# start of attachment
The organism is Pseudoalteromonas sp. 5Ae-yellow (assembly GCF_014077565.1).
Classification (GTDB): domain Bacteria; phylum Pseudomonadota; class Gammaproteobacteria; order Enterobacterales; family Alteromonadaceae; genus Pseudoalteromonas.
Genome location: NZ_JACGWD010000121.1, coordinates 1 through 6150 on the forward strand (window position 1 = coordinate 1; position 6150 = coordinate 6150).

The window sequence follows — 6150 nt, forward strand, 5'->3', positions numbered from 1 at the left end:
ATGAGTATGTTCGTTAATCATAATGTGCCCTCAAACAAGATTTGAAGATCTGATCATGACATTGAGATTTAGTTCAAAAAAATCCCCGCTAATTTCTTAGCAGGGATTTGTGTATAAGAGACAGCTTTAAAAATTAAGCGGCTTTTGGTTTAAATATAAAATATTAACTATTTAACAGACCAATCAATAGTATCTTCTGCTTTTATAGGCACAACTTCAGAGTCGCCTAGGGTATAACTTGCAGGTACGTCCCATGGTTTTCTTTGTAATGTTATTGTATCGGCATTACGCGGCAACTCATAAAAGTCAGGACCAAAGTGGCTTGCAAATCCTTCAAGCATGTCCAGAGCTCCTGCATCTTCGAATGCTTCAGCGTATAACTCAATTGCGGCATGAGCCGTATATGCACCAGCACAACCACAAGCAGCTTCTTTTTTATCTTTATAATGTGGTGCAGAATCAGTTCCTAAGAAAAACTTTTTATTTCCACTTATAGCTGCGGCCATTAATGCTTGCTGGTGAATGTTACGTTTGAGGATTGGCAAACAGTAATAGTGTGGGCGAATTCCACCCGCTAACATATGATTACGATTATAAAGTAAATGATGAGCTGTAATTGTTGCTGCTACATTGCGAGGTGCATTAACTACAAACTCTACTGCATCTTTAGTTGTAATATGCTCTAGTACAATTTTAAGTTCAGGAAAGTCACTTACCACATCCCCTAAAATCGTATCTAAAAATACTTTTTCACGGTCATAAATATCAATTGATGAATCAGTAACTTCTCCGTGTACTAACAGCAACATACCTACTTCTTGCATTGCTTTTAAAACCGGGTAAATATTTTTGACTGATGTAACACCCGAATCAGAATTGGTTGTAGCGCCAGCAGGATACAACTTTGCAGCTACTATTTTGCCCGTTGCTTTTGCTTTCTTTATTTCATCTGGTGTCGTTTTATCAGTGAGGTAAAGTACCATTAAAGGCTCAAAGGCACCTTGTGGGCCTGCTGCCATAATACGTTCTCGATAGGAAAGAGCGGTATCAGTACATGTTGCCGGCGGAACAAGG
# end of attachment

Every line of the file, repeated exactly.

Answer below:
The organism is Pseudoalteromonas sp. 5Ae-yellow (assembly GCF_014077565.1).
Classification (GTDB): domain Bacteria; phylum Pseudomonadota; class Gammaproteobacteria; order Enterobacterales; family Alteromonadaceae; genus Pseudoalteromonas.
Genome location: NZ_JACGWD010000121.1, coordinates 1 through 6150 on the forward strand (window position 1 = coordinate 1; position 6150 = coordinate 6150).

The window sequence follows — 6150 nt, forward strand, 5'->3', positions numbered from 1 at the left end:
ATGAGTATGTTCGTTAATCATAATGTGCCCTCAAACAAGATTTGAAGATCTGATCATGACATTGAGATTTAGTTCAAAAAAATCCCCGCTAATTTCTTAGCAGGGATTTGTGTATAAGAGACAGCTTTAAAAATTAAGCGGCTTTTGGTTTAAATATAAAATATTAACTATTTAACAGACCAATCAATAGTATCTTCTGCTTTTATAGGCACAACTTCAGAGTCGCCTAGGGTATAACTTGCAGGTACGTCCCATGGTTTTCTTTGTAATGTTATTGTATCGGCATTACGCGGCAACTCATAAAAGTCAGGACCAAAGTGGCTTGCAAATCCTTCAAGCATGTCCAGAGCTCCTGCATCTTCGAATGCTTCAGCGTATAACTCAATTGCGGCATGAGCCGTATATGCACCAGCACAACCACAAGCAGCTTCTTTTTTATCTTTATAATGTGGTGCAGAATCAGTTCCTAAGAAAAACTTTTTATTTCCACTTATAGCTGCGGCCATTAATGCTTGCTGGTGAATGTTACGTTTGAGGATTGGCAAACAGTAATAGTGTGGGCGAATTCCACCCGCTAACATATGATTACGATTATAAAGTAAATGATGAGCTGTAATTGTTGCTGCTACATTGCGAGGTGCATTAACTACAAACTCTACTGCATCTTTAGTTGTAATATGCTCTAGTACAATTTTAAGTTCAGGAAAGTCACTTACCACATCCCCTAAAATCGTATCTAAAAATACTTTTTCACGGTCATAAATATCAATTGATGAATCAGTAACTTCTCCGTGTACTAACAGCAACATACCTACTTCTTGCATTGCTTTTAAAACCGGGTAAATATTTTTGACTGATGTAACACCCGAATCAGAATTGGTTGTAGCGCCAGCAGGATACAACTTTGCAGCTACTATTTTGCCCGTTGCTTTTGCTTTCTTTATTTCATCTGGTGTCGTTTTATCAGTGAGGTAAAGTACCATTAAAGGCTCAAAGGCACCTTGTGGGCCTGCTGCCATAATACGTTCTCGATAGGAAAGAGCGGTATCAGTACATGTTGCCGGCGGAACAAGG